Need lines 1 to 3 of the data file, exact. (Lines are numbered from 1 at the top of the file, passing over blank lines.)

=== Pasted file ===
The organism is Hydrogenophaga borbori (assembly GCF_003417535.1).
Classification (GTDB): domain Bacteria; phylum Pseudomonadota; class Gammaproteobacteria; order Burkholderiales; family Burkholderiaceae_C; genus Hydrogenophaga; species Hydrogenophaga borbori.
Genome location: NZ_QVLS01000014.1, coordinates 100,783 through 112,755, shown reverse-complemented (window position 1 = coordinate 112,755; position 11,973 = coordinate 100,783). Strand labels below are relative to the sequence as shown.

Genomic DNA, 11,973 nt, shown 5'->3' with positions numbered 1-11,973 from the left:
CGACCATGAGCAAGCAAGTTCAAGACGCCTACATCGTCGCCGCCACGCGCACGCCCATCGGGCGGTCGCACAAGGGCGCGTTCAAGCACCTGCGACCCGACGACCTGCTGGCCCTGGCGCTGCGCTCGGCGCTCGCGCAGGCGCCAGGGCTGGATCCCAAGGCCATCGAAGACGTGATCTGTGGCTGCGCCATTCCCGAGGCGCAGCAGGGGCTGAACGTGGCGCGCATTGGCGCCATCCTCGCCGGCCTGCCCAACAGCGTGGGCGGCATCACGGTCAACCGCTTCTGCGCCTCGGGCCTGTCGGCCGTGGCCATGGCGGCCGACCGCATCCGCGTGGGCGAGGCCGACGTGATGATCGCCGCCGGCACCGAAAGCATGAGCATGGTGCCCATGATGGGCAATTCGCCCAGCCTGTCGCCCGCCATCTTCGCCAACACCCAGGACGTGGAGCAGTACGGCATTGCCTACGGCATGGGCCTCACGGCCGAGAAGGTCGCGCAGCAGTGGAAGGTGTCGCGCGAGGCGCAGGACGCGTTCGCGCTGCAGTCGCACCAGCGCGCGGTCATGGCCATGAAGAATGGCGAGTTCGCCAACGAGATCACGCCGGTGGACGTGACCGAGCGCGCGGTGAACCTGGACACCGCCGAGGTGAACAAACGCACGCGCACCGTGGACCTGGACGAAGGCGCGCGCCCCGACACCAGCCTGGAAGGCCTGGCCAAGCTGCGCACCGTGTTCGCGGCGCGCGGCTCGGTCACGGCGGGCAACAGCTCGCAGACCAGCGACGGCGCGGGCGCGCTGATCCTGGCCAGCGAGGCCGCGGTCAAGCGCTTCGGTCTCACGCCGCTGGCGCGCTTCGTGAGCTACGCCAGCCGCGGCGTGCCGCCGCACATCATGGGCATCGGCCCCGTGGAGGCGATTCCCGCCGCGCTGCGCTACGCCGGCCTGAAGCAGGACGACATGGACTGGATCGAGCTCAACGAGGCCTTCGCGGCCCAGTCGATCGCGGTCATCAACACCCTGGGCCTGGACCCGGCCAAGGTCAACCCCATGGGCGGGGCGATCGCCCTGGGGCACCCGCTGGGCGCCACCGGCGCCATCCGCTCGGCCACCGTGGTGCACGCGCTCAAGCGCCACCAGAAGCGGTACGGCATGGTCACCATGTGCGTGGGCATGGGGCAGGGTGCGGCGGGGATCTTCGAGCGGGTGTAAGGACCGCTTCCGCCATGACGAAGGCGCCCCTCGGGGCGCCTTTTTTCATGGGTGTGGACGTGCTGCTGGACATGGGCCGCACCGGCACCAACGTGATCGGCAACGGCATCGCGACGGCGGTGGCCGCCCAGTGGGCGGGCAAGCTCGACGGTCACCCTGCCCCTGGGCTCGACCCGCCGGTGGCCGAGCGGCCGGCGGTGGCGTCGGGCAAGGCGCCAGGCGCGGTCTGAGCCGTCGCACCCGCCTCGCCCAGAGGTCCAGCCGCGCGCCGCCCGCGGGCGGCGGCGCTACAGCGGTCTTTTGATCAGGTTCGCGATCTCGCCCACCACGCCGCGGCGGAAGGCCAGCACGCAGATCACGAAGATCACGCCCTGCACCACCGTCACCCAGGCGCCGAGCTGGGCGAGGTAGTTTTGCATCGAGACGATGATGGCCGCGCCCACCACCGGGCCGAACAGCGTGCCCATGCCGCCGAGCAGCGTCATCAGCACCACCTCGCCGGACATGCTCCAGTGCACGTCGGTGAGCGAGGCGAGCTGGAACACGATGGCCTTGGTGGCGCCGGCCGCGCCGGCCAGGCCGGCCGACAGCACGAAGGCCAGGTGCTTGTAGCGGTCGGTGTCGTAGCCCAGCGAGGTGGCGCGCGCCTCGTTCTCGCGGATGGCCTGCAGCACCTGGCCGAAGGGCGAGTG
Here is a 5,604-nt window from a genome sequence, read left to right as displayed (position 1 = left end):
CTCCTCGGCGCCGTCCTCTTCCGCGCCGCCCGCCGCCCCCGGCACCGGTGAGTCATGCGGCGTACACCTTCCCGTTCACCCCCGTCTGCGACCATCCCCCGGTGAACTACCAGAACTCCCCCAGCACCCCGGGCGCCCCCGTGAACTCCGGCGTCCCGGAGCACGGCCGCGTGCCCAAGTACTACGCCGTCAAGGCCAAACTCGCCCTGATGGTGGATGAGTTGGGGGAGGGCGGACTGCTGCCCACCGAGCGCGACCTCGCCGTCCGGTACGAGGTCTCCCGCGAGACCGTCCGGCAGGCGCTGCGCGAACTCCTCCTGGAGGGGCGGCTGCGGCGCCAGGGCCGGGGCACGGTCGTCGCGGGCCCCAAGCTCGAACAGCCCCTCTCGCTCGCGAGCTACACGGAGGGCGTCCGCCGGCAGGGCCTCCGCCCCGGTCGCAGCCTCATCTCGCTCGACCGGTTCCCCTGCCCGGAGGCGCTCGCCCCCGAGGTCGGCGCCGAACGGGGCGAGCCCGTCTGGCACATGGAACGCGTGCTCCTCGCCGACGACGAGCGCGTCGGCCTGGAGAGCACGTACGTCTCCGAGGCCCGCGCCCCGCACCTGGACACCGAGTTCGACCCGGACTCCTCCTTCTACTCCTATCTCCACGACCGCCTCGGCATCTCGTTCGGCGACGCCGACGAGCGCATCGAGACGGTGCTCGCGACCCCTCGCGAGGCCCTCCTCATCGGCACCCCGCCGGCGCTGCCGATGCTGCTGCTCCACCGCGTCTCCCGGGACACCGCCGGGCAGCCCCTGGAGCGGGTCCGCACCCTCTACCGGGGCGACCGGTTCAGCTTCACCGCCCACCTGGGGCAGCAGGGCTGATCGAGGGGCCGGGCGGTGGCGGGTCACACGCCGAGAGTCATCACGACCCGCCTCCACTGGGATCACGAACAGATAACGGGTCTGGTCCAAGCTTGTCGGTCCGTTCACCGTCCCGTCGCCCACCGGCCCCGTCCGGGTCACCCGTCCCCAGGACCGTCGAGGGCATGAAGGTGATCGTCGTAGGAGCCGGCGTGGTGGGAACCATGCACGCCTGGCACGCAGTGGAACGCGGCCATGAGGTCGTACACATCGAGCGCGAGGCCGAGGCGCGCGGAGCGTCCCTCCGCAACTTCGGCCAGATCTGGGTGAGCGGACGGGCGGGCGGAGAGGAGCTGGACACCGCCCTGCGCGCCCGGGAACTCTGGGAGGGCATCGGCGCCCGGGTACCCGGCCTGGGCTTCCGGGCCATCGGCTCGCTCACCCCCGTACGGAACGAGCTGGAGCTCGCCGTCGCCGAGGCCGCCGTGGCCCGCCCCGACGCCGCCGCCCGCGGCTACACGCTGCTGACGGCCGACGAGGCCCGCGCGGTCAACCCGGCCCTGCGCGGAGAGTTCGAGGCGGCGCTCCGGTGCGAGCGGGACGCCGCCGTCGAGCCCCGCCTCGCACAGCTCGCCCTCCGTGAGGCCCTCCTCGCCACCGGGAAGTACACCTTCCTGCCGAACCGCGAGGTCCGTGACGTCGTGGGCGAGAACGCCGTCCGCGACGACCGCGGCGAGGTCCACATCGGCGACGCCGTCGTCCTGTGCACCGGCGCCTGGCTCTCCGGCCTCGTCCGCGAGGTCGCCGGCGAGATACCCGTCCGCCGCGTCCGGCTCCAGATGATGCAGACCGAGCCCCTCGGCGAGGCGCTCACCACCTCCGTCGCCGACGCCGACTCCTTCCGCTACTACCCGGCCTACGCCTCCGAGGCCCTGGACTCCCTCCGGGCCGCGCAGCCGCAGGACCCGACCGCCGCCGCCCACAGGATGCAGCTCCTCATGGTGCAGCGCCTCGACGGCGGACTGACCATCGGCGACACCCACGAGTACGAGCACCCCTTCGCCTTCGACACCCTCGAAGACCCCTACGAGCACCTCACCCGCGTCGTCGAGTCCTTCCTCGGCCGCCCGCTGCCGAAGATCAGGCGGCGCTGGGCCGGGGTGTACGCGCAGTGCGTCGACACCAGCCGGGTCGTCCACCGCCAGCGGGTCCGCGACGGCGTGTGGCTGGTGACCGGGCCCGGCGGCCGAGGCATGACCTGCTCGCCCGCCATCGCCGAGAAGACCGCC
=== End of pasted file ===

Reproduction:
The organism is Hydrogenophaga borbori (assembly GCF_003417535.1).
Classification (GTDB): domain Bacteria; phylum Pseudomonadota; class Gammaproteobacteria; order Burkholderiales; family Burkholderiaceae_C; genus Hydrogenophaga; species Hydrogenophaga borbori.
Genome location: NZ_QVLS01000014.1, coordinates 100,783 through 112,755, shown reverse-complemented (window position 1 = coordinate 112,755; position 11,973 = coordinate 100,783). Strand labels below are relative to the sequence as shown.